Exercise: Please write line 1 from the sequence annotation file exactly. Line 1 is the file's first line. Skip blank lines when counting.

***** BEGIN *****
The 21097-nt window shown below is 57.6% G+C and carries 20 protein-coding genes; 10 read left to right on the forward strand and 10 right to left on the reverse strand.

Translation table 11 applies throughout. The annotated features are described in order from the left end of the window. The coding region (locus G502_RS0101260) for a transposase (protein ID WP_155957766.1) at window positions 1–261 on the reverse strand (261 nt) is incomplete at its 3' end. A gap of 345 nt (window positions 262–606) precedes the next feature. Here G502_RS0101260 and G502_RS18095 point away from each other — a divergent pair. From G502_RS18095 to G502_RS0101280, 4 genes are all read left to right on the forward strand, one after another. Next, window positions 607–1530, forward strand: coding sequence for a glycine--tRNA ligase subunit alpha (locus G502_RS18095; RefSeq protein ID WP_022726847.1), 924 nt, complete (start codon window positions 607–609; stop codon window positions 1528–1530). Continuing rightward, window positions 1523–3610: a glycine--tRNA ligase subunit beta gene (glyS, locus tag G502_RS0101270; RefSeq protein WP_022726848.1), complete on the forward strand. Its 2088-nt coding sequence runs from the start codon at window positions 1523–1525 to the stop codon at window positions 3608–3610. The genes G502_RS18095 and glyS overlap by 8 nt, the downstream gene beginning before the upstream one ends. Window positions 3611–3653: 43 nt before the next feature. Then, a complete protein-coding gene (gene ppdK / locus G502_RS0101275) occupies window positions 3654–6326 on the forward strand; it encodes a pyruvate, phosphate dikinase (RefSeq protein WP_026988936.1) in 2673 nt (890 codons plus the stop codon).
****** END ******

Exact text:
The 21097-nt window shown below is 57.6% G+C and carries 20 protein-coding genes; 10 read left to right on the forward strand and 10 right to left on the reverse strand.